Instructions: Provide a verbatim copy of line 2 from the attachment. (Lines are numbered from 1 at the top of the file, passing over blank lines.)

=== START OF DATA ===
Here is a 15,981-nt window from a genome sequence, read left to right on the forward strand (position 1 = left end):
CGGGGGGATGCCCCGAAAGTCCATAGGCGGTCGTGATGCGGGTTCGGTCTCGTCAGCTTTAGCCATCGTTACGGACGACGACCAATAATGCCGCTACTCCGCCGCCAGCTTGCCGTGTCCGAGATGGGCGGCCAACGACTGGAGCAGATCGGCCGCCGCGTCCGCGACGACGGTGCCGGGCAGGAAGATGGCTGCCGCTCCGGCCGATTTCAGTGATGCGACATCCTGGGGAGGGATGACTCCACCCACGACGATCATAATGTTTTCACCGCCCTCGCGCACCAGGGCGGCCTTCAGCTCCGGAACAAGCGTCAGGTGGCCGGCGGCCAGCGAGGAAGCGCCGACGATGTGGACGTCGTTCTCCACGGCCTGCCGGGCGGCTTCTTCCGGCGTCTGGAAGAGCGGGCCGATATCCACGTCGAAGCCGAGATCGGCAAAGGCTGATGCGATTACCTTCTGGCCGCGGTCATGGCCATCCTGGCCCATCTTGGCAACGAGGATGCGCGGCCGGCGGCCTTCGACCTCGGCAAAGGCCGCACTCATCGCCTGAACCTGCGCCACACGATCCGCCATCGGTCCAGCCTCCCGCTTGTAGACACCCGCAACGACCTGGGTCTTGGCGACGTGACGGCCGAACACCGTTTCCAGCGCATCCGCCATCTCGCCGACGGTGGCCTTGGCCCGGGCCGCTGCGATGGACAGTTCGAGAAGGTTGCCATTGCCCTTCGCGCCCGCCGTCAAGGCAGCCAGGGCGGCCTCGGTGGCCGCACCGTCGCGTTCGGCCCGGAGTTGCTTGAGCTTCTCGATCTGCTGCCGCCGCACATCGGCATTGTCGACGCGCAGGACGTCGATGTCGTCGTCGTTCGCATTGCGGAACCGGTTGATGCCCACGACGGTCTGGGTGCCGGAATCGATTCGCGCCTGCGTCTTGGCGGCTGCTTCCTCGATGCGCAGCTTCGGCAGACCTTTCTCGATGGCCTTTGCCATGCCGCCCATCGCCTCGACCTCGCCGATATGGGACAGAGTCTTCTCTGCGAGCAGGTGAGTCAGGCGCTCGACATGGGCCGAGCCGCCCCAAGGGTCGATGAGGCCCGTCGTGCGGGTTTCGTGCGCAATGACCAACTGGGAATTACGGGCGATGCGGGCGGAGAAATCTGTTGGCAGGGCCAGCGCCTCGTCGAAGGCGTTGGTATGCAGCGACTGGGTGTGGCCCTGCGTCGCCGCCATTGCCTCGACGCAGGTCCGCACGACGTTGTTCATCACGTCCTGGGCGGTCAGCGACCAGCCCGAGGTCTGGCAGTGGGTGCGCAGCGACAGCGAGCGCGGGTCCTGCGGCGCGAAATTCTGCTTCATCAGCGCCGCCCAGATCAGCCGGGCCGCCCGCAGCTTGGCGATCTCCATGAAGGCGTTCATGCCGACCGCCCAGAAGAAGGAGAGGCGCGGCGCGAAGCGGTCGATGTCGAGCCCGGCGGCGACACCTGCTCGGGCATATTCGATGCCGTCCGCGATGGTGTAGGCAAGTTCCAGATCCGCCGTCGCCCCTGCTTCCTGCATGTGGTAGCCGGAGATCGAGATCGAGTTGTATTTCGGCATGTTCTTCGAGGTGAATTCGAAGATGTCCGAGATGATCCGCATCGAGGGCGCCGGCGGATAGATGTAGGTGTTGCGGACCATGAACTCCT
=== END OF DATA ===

CGGGGGGATGCCCCGAAAGTCCATAGGCGGTCGTGATGCGGGTTCGGTCTCGTCAGCTTTAGCCATCGTTACGGACGACGACCAATAATGCCGCTACTCCGCCGCCAGCTTGCCGTGTCCGAGATGGGCGGCCAACGACTGGAGCAGATCGGCCGCCGCGTCCGCGACGACGGTGCCGGGCAGGAAGATGGCTGCCGCTCCGGCCGATTTCAGTGATGCGACATCCTGGGGAGGGATGACTCCACCCACGACGATCATAATGTTTTCACCGCCCTCGCGCACCAGGGCGGCCTTCAGCTCCGGAACAAGCGTCAGGTGGCCGGCGGCCAGCGAGGAAGCGCCGACGATGTGGACGTCGTTCTCCACGGCCTGCCGGGCGGCTTCTTCCGGCGTCTGGAAGAGCGGGCCGATATCCACGTCGAAGCCGAGATCGGCAAAGGCTGATGCGATTACCTTCTGGCCGCGGTCATGGCCATCCTGGCCCATCTTGGCAACGAGGATGCGCGGCCGGCGGCCTTCGACCTCGGCAAAGGCCGCACTCATCGCCTGAACCTGCGCCACACGATCCGCCATCGGTCCAGCCTCCCGCTTGTAGACACCCGCAACGACCTGGGTCTTGGCGACGTGACGGCCGAACACCGTTTCCAGCGCATCCGCCATCTCGCCGACGGTGGCCTTGGCCCGGGCCGCTGCGATGGACAGTTCGAGAAGGTTGCCATTGCCCTTCGCGCCCGCCGTCAAGGCAGCCAGGGCGGCCTCGGTGGCCGCACCGTCGCGTTCGGCCCGGAGTTGCTTGAGCTTCTCGATCTGCTGCCGCCGCACATCGGCATTGTCGACGCGCAGGACGTCGATGTCGTCGTCGTTCGCATTGCGGAACCGGTTGATGCCCACGACGGTCTGGGTGCCGGAATCGATTCGCGCCTGCGTCTTGGCGGCTGCTTCCTCGATGCGCAGCTTCGGCAGACCTTTCTCGATGGCCTTTGCCATGCCGCCCATCGCCTCGACCTCGCCGATATGGGACAGAGTCTTCTCTGCGAGCAGGTGAGTCAGGCGCTCGACATGGGCCGAGCCGCCCCAAGGGTCGATGAGGCCCGTCGTGCGGGTTTCGTGCGCAATGACCAACTGGGAATTACGGGCGATGCGGGCGGAGAAATCTGTTGGCAGGGCCAGCGCCTCGTCGAAGGCGTTGGTATGCAGCGACTGGGTGTGGCCCTGCGTCGCCGCCATTGCCTCGACGCAGGTCCGCACGACGTTGTTCATCACGTCCTGGGCGGTCAGCGACCAGCCCGAGGTCTGGCAGTGGGTGCGCAGCGACAGCGAGCGCGGGTCCTGCGGCGCGAAATTCTGCTTCATCAGCGCCGCCCAGATCAGCCGGGCCGCCCGCAGCTTGGCGATCTCCATGAAGGCGTTCATGCCGACCGCCCAGAAGAAGGAGAGGCGCGGCGCGAAGCGGTCGATGTCGAGCCCGGCGGCGACACCTGCTCGGGCATATTCGATGCCGTCCGCGATGGTGTAGGCAAGTTCCAGATCCGCCGTCGCCCCTGCTTCCTGCATGTGGTAGCCGGAGATCGAGATCGAGTTGTATTTCGGCATGTTCTTCGAGGTGAATTCGAAGATGTCCGAGATGATCCGCATCGAGGGCGCCGGCGGATAGATGTAGGTGTTGCGGACCATGAACTCCT